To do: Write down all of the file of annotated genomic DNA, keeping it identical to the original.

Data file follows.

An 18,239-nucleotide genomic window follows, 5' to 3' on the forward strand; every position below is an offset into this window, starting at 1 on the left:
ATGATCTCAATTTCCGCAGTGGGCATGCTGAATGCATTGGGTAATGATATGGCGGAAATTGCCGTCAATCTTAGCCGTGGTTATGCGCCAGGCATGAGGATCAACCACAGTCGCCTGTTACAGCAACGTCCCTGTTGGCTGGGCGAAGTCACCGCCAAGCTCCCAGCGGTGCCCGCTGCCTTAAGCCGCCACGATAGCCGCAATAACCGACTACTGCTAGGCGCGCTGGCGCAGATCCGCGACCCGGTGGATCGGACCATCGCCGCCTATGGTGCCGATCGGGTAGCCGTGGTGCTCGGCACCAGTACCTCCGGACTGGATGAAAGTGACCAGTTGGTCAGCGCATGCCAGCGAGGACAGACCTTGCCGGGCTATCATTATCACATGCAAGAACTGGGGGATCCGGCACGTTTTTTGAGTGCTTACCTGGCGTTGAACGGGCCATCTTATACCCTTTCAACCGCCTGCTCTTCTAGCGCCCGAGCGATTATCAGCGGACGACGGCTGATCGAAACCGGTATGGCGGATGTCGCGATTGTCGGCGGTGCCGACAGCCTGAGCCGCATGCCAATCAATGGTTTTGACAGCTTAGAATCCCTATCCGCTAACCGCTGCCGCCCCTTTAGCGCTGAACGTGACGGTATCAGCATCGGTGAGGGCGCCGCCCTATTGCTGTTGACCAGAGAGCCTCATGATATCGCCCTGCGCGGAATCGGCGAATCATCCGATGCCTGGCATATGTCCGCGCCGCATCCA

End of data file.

An 18,239-nucleotide genomic window follows, 5' to 3' on the forward strand; every position below is an offset into this window, starting at 1 on the left:
ATGATCTCAATTTCCGCAGTGGGCATGCTGAATGCATTGGGTAATGATATGGCGGAAATTGCCGTCAATCTTAGCCGTGGTTATGCGCCAGGCATGAGGATCAACCACAGTCGCCTGTTACAGCAACGTCCCTGTTGGCTGGGCGAAGTCACCGCCAAGCTCCCAGCGGTGCCCGCTGCCTTAAGCCGCCACGATAGCCGCAATAACCGACTACTGCTAGGCGCGCTGGCGCAGATCCGCGACCCGGTGGATCGGACCATCGCCGCCTATGGTGCCGATCGGGTAGCCGTGGTGCTCGGCACCAGTACCTCCGGACTGGATGAAAGTGACCAGTTGGTCAGCGCATGCCAGCGAGGACAGACCTTGCCGGGCTATCATTATCACATGCAAGAACTGGGGGATCCGGCACGTTTTTTGAGTGCTTACCTGGCGTTGAACGGGCCATCTTATACCCTTTCAACCGCCTGCTCTTCTAGCGCCCGAGCGATTATCAGCGGACGACGGCTGATCGAAACCGGTATGGCGGATGTCGCGATTGTCGGCGGTGCCGACAGCCTGAGCCGCATGCCAATCAATGGTTTTGACAGCTTAGAATCCCTATCCGCTAACCGCTGCCGCCCCTTTAGCGCTGAACGTGACGGTATCAGCATCGGTGAGGGCGCCGCCCTATTGCTGTTGACCAGAGAGCCTCATGATATCGCCCTGCGCGGAATCGGCGAATCATCCGATGCCTGGCATATGTCCGCGCCGCATCCA